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EAA Video Oral History Archive Now Available Online

EAA AVIATION CENTER, OSHKOSH, Wis. — (Jan. 11, 2006) — The story of aviation’s first 100 years is made up of many remarkable individuals, from the best-known aviation personalities to thousands of unheralded people who made a contribution to the development of aviation in their local communities. Over the past several years, the Experimental Aircraft Association has been dedicated to collecting their stories in its unmatched aviation oral history project, “Timeless Voices of Aviation.”

Now, the first 100 stories in EAA’s “Timeless Voices of Aviation” video oral history archive – stories of determination, courage, and innovation – are available for viewing on the Timeless Voices website (www.timelessvoices.org).

Special thanks to the Robert A. "Bob" and Susan C. Wilson Foundation for generous support of the Timeless Voices of Aviation program.

“When EAA began the Timeless Voices project in 2002, we sought to record the personal histories of a remarkable aviation generation that was passing from our midst,” said Adam Smith, EAA Museum Director. “We have saved many stories from people who now, just a few years later, are no longer with us, and created an invaluable archive of flight’s first century.

“Of the more than 600 Timeless Voices histories now recorded, EAA has also uncovered many stories of extraordinary people not known to the public, but people who played a major role in the evolution of the aviation community — some internationally, but many who had a profound effect on their local communities.”

Some of the 100 Timeless Voices stories now online include:

  • Wil Van Abel (1919-2002) - a P-47 Thunderbolt fighter pilot with the 63rd Fighter Squadron, 56th Fighter Group "Zemke's Wolfpack" during WWII taking about the first missions of the 56th Fighter Group and his 38th mission of September 2, 1943, when he was shot down over enemy territory;
  • Burt Rutan - legendary aircraft designer talking about imagination and innovation in the field of aircraft design;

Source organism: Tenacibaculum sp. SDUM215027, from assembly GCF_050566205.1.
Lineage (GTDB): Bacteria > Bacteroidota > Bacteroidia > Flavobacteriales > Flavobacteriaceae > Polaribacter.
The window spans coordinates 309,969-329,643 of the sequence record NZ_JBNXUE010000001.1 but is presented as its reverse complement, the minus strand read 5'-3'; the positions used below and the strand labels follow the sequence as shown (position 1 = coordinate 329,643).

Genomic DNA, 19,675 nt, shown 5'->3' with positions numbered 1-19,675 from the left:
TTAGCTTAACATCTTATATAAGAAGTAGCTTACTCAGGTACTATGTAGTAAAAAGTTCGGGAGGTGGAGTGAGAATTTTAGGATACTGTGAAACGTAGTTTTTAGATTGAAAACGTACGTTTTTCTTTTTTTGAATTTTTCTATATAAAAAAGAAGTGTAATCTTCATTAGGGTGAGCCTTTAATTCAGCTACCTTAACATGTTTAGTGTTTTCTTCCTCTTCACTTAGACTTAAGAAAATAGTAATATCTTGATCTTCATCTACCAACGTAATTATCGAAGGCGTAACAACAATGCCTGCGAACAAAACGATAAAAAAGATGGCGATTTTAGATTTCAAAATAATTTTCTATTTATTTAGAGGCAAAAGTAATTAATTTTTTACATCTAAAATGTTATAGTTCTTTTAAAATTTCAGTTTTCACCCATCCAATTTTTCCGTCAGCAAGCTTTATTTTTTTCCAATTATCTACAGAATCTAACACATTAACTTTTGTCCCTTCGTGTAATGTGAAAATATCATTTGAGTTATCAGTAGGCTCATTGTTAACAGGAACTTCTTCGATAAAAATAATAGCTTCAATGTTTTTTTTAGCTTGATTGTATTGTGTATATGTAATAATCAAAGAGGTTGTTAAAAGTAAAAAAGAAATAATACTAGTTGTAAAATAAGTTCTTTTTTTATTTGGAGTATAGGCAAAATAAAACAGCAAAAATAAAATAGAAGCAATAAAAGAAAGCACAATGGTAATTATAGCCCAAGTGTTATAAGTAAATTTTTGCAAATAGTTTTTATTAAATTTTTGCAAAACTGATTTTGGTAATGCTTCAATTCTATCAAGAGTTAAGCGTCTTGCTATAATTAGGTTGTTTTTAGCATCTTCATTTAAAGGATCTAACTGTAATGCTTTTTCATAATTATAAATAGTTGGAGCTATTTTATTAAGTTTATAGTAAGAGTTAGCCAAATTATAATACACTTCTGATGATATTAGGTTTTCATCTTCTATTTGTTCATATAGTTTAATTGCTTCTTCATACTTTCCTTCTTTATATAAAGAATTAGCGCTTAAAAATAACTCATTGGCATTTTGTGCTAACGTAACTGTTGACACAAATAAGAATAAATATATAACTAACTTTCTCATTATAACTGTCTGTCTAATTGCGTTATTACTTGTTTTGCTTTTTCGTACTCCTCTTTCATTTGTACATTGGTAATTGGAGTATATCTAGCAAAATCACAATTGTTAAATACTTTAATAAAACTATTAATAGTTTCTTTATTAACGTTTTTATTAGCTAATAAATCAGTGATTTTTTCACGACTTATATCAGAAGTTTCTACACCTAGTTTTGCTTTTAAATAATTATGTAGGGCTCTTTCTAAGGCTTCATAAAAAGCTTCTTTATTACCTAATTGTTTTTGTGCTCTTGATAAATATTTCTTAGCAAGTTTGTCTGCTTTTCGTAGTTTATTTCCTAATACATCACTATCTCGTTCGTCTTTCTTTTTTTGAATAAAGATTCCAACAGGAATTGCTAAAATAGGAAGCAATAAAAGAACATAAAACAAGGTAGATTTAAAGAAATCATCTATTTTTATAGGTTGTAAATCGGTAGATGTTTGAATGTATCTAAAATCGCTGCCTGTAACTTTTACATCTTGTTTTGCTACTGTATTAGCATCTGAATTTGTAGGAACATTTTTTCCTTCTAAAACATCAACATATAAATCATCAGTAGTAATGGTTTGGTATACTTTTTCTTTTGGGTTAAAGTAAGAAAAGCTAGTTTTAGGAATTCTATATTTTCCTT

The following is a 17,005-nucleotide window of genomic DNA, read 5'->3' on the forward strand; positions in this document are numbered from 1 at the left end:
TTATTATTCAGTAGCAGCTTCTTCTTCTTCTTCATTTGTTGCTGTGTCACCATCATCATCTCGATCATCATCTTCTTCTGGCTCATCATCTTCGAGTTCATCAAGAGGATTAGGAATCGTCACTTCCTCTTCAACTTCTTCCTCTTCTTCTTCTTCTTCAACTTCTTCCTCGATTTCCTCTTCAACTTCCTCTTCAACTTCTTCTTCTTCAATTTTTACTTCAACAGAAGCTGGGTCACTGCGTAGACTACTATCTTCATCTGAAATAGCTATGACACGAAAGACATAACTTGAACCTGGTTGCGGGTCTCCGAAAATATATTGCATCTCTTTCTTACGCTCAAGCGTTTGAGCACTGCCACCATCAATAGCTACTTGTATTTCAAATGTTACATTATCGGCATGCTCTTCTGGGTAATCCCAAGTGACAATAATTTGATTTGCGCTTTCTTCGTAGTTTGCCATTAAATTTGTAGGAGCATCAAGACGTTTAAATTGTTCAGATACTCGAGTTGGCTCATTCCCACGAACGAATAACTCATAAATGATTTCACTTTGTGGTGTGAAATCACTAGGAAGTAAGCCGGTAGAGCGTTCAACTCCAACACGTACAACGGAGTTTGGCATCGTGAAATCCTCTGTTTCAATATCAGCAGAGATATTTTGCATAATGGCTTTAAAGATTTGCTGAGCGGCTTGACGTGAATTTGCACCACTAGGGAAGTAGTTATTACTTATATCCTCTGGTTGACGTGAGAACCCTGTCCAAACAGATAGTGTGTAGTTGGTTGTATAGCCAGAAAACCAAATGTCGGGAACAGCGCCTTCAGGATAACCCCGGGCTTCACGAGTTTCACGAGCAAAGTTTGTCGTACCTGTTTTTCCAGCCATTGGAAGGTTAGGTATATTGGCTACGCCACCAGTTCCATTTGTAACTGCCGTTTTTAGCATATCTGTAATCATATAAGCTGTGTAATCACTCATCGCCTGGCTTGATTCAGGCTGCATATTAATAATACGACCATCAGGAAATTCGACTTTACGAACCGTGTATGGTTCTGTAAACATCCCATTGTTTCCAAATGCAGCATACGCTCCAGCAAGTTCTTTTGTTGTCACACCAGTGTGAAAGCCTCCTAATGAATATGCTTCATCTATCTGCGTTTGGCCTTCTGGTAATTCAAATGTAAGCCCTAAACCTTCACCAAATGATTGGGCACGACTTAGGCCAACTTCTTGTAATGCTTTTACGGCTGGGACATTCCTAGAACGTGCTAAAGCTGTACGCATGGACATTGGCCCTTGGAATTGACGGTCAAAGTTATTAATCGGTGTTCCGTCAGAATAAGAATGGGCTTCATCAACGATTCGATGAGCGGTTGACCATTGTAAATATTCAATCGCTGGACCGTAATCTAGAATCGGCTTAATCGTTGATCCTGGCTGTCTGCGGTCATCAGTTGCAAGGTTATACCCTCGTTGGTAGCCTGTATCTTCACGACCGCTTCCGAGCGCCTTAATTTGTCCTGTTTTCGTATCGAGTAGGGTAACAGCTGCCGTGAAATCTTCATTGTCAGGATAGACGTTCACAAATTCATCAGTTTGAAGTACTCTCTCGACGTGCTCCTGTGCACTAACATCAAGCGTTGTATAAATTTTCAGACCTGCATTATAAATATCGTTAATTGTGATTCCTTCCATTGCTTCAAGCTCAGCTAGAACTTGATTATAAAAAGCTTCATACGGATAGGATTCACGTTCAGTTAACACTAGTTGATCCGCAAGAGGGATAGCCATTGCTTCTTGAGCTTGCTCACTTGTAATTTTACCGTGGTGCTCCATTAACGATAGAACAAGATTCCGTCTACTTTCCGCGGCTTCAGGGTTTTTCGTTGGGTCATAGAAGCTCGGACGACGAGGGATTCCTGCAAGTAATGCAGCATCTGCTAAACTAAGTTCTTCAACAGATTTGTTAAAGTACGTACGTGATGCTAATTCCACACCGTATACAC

• Bruce Oliver - a Southern Baptist missionary pilot who flew in Brazil for 15 years describing his most memorable flight on the night of June 1, 1970, and his efforts to save the life of an eight-year old boy;
  • John Miller – A 100-year-old pilot, born in 1905, talking about watching Charles Lindbergh take off from New York on his way to Paris in 1927 and explaining how he began barnstorming a New Standard biplane on only his second flight ever;

Under the banner, “Let No Story Go Untold,” Timeless Voices is working to ensure that firsthand accounts of aviation history are preserved for future generations – and making sure that those stories and memories do not “go untold.” Today, family members, teachers, students, historians and others can view the first 100 stories of this historic and educational resource.

Numerous EAA volunteers have interviewed aviation pioneers in their own local areas, and together we are preserving aviation history that is otherwise in danger of being lost forever. To learn how you can help preserve our aviation history, or share your own story, please visit the Timeless Voices website at www.timelessvoices.org.

EAA, The Leader in Recreational Aviation, is an international association with 170,000 members and 1,000 local Chapters. To join EAA or for more information on EAA and its programs, call 1-800-JOIN-EAA (1-800-564-6322) or go to www.eaa.org

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